While their clothing is gone now, trees have much for us to enjoy during late fall and winter.

Wednesday 7 November 2018

Bideford at Tyne Valley

The dam on the Bideford River at Tyne Valley was overflowing, a watery veil with a thunderous sound. It invited exploration.

This is one of the many rivers on Prince Edward Island with a fish ladder, allowing various species of fish to move to and from the sea. 

Above the dam, the air was still, the water without a ripple, reflecting the trees and the gray sky. The only sound was the waterfall.

Along the shore by the dam, a maple tree with its autumn-yellow leaves, showed every vein. 

A nearby tree, naked except for its red fruit, stood nearby, waiting for the birds. 

Such a wonderful combination of construction and natural beauty!

Monday 5 November 2018

Oysters anyone?

We’ve seen Trout River, Prince Edward Island, full of oyster fishers. Such is not the case on this cold, 7 C or 45 degrees F, last day of October. There are only two oyster fishers today, one on either side of the bridge.

The season is open in these public waters until the end of November despite the cold. The Malpeque oyster variety is at its biggest and plumpest this time of year. They grow in the summer and plump-up during the autumn, ready to sleep for the winter months.

The two fishers were busy with the tongs/rakes, leaning over the side with the long tool which they lowered into the water. The open tongs were closed over the bottom and pulled up to the bow where the catch was inspected.

Undersize oysters were dropped into the water and each attempt yielded a few oysters.

Looking at the two fishers, all I can say is, “Respect.”

Sunday 4 November 2018

Last resort

The walking track at Credit Union Place, CUP, in Summerside has become a familiar place these last few weeks as the weather has made our usual walks and hikes impossible. The track, which circles the stands of the largest of two ice surfaces in the complex, is a good place to walk.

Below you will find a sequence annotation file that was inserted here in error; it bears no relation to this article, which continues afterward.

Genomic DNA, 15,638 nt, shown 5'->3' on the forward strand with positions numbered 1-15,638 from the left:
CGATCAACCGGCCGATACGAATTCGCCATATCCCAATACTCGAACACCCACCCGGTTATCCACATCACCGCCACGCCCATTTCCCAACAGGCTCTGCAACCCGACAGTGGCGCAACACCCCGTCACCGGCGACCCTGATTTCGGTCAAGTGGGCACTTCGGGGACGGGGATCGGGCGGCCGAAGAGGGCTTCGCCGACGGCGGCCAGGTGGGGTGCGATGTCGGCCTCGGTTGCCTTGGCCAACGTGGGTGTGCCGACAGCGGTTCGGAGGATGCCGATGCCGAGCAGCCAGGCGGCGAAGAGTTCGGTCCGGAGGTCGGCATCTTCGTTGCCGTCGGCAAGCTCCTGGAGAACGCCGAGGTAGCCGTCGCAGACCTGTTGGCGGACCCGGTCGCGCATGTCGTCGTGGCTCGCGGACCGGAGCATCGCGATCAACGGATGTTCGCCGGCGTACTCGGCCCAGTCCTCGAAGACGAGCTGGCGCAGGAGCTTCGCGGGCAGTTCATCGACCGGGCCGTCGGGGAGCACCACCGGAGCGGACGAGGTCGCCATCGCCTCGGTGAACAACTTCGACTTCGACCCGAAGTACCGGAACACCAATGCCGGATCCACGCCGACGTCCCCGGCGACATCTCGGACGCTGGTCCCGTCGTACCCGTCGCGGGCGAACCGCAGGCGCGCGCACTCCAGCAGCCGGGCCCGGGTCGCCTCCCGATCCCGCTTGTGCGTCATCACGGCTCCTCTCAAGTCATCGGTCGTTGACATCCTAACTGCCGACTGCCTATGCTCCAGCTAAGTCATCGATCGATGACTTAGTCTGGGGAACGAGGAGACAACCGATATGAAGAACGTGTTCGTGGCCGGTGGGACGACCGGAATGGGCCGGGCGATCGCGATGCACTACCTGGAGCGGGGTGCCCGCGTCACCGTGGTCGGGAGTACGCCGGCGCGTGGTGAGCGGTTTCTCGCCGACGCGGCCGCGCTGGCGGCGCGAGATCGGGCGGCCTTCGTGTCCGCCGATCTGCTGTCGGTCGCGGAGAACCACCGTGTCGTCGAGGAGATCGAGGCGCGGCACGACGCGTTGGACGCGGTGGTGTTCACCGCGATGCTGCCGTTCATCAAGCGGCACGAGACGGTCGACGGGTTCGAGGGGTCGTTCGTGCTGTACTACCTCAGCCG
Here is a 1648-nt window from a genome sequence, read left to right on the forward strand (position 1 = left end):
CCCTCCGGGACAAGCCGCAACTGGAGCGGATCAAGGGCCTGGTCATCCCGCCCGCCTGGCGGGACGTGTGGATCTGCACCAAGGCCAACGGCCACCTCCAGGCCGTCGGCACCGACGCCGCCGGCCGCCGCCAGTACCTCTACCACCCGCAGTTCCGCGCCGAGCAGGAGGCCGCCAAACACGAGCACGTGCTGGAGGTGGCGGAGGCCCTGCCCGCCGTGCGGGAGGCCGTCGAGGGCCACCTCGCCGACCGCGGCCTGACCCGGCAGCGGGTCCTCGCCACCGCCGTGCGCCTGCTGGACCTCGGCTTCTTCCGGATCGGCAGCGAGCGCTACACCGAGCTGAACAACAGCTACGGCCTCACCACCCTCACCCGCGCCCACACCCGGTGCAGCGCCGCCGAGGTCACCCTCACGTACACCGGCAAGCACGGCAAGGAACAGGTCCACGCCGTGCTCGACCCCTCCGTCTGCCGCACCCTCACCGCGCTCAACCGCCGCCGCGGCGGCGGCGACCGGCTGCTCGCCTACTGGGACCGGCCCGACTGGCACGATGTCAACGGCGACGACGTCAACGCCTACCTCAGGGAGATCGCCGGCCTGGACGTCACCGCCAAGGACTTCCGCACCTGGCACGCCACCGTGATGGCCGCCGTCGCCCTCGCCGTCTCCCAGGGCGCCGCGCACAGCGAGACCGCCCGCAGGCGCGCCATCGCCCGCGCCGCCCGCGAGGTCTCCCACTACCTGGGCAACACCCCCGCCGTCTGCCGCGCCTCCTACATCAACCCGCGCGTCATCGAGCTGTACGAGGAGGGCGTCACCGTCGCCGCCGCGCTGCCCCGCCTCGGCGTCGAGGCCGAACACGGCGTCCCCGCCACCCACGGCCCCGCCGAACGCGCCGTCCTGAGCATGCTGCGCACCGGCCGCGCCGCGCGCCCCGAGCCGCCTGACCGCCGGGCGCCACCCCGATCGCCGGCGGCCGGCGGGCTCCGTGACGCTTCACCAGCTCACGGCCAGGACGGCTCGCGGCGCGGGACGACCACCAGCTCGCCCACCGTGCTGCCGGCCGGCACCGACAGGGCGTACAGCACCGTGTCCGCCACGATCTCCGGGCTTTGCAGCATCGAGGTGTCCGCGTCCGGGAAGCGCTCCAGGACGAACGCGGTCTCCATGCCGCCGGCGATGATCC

While it is a world class facility, it cannot compete with the great outdoors, the boardwalk, heritage roads, beaches and trails we love so much.

For me, it is better than the treadmill which bores me to death. Every minute on that thing feels like an eternity and I am not a person who bores easily. 

While today is a beautiful sunny day, the wind is gusting up to 100 kilometers an hour. This is not a day to go for a walk. Trees are coming down around the island and the treadmill is calling! Wish me luck.

Friday 2 November 2018

Winter prelude

Autumn has been a miserable business of colder than normal temperatures, high winds and rain, lots of rain. My husband and I have waited for the few hours between raindrops to get some garden work done and go for walks and hikes when we can. They have been far too few however. While the cold doesn’t defeat us, the rain and high winds do.

We did manage a short walk on the Hackeney Heritage Road west of Summerside this week. On a day wihout wind and rain, we collected Georgie, the golden grand-dog and headed out. When we finally released her on the red dirt road, Georgie ran as if possessed, so delighted to be free again. We knew exactly how she felt.

This old road is believed to have been built just over one hundred years ago. Prior to this road, the area had a cart track and a stagecoach road through its southern end.


Fields and woodlands border the old road today, but the wind has stripped most trees of colour already. The road has pot holes and ruts full of water, muddied red from the iron-rich soil and the weeks of rain. However, the turn near the beginning of the road drew us in. 

We dodged the water

and periodically walked through areas which were more protected from the wind and still had some colour. 

The desire to arrive at the point in the distance kept us going.

Fields have yielded their summer bounty. Leaves and tiny potatoes rejected by the harvester, cover the fields. The lack of sufficient rain kept potato size small this year. Now the tiny tubers are wasting away on the fields.

In several places along the way, remnants of buckets and a kettle hung from trees, reminders of old homesteads.

At the halfway point, a boat looked at home in a field, a sure sign of the season.


Hackeney Road would be a great place for snowmobiling, snowshoeing or skiing. Soon!